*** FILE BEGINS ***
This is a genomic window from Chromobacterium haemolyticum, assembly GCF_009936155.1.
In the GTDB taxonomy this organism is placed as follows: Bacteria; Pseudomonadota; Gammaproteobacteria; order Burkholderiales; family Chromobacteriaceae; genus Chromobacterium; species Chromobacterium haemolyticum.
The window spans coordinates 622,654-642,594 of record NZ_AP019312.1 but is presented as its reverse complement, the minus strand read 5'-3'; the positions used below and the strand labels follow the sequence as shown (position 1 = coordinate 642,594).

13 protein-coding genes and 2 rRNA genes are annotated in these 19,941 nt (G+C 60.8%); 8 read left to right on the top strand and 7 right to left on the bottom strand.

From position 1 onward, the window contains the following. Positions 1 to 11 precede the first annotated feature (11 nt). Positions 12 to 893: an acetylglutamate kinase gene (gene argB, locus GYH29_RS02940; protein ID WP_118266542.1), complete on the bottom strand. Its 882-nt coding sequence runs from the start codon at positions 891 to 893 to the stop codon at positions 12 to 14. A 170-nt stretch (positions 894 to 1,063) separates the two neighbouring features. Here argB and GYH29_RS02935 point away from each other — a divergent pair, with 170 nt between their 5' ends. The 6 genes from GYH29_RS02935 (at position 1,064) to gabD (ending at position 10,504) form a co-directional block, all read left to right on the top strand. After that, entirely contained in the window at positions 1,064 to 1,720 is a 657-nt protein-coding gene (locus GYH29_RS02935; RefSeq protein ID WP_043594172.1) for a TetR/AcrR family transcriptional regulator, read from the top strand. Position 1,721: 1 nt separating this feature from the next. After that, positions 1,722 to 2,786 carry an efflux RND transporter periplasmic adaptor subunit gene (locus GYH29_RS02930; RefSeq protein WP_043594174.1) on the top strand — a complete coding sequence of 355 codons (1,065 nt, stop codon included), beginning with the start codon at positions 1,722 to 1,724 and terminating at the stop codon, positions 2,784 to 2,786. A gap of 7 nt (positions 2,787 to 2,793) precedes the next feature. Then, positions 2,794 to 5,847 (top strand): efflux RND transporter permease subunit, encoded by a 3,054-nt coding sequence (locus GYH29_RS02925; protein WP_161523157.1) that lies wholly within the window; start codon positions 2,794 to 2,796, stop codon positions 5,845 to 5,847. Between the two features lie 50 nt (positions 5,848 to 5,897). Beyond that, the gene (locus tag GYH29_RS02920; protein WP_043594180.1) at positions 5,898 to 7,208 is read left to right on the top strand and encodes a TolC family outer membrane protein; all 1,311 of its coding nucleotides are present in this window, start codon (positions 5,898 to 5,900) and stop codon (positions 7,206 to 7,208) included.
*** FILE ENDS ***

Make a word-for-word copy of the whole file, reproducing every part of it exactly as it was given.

This is a genomic window from Chromobacterium haemolyticum, assembly GCF_009936155.1.
In the GTDB taxonomy this organism is placed as follows: Bacteria; Pseudomonadota; Gammaproteobacteria; order Burkholderiales; family Chromobacteriaceae; genus Chromobacterium; species Chromobacterium haemolyticum.
The window spans coordinates 622,654-642,594 of record NZ_AP019312.1 but is presented as its reverse complement, the minus strand read 5'-3'; the positions used below and the strand labels follow the sequence as shown (position 1 = coordinate 642,594).

13 protein-coding genes and 2 rRNA genes are annotated in these 19,941 nt (G+C 60.8%); 8 read left to right on the top strand and 7 right to left on the bottom strand.

From position 1 onward, the window contains the following. Positions 1 to 11 precede the first annotated feature (11 nt). Positions 12 to 893: an acetylglutamate kinase gene (gene argB, locus GYH29_RS02940; protein ID WP_118266542.1), complete on the bottom strand. Its 882-nt coding sequence runs from the start codon at positions 891 to 893 to the stop codon at positions 12 to 14. A 170-nt stretch (positions 894 to 1,063) separates the two neighbouring features. Here argB and GYH29_RS02935 point away from each other — a divergent pair, with 170 nt between their 5' ends. The 6 genes from GYH29_RS02935 (at position 1,064) to gabD (ending at position 10,504) form a co-directional block, all read left to right on the top strand. After that, entirely contained in the window at positions 1,064 to 1,720 is a 657-nt protein-coding gene (locus GYH29_RS02935; RefSeq protein ID WP_043594172.1) for a TetR/AcrR family transcriptional regulator, read from the top strand. Position 1,721: 1 nt separating this feature from the next. After that, positions 1,722 to 2,786 carry an efflux RND transporter periplasmic adaptor subunit gene (locus GYH29_RS02930; RefSeq protein WP_043594174.1) on the top strand — a complete coding sequence of 355 codons (1,065 nt, stop codon included), beginning with the start codon at positions 1,722 to 1,724 and terminating at the stop codon, positions 2,784 to 2,786. A gap of 7 nt (positions 2,787 to 2,793) precedes the next feature. Then, positions 2,794 to 5,847 (top strand): efflux RND transporter permease subunit, encoded by a 3,054-nt coding sequence (locus GYH29_RS02925; protein WP_161523157.1) that lies wholly within the window; start codon positions 2,794 to 2,796, stop codon positions 5,845 to 5,847. Between the two features lie 50 nt (positions 5,848 to 5,897). Beyond that, the gene (locus tag GYH29_RS02920; protein WP_043594180.1) at positions 5,898 to 7,208 is read left to right on the top strand and encodes a TolC family outer membrane protein; all 1,311 of its coding nucleotides are present in this window, start codon (positions 5,898 to 5,900) and stop codon (positions 7,206 to 7,208) included.